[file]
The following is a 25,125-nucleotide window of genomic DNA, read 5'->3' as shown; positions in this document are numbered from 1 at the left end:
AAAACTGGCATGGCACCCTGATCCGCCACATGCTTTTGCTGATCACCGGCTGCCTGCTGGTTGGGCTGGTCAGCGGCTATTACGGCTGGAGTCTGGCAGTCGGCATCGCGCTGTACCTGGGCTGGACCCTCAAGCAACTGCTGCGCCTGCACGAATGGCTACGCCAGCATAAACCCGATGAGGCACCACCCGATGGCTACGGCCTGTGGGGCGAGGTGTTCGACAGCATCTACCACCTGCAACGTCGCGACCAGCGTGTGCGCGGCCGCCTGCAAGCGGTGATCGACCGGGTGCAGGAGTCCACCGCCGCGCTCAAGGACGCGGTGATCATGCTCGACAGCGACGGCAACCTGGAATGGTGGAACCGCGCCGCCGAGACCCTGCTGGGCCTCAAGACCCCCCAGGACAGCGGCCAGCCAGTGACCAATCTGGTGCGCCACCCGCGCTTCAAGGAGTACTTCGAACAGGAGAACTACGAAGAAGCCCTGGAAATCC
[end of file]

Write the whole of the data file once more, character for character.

The following is a 25,125-nucleotide window of genomic DNA, read 5'->3' as shown; positions in this document are numbered from 1 at the left end:
AAAACTGGCATGGCACCCTGATCCGCCACATGCTTTTGCTGATCACCGGCTGCCTGCTGGTTGGGCTGGTCAGCGGCTATTACGGCTGGAGTCTGGCAGTCGGCATCGCGCTGTACCTGGGCTGGACCCTCAAGCAACTGCTGCGCCTGCACGAATGGCTACGCCAGCATAAACCCGATGAGGCACCACCCGATGGCTACGGCCTGTGGGGCGAGGTGTTCGACAGCATCTACCACCTGCAACGTCGCGACCAGCGTGTGCGCGGCCGCCTGCAAGCGGTGATCGACCGGGTGCAGGAGTCCACCGCCGCGCTCAAGGACGCGGTGATCATGCTCGACAGCGACGGCAACCTGGAATGGTGGAACCGCGCCGCCGAGACCCTGCTGGGCCTCAAGACCCCCCAGGACAGCGGCCAGCCAGTGACCAATCTGGTGCGCCACCCGCGCTTCAAGGAGTACTTCGAACAGGAGAACTACGAAGAAGCCCTGGAAATCC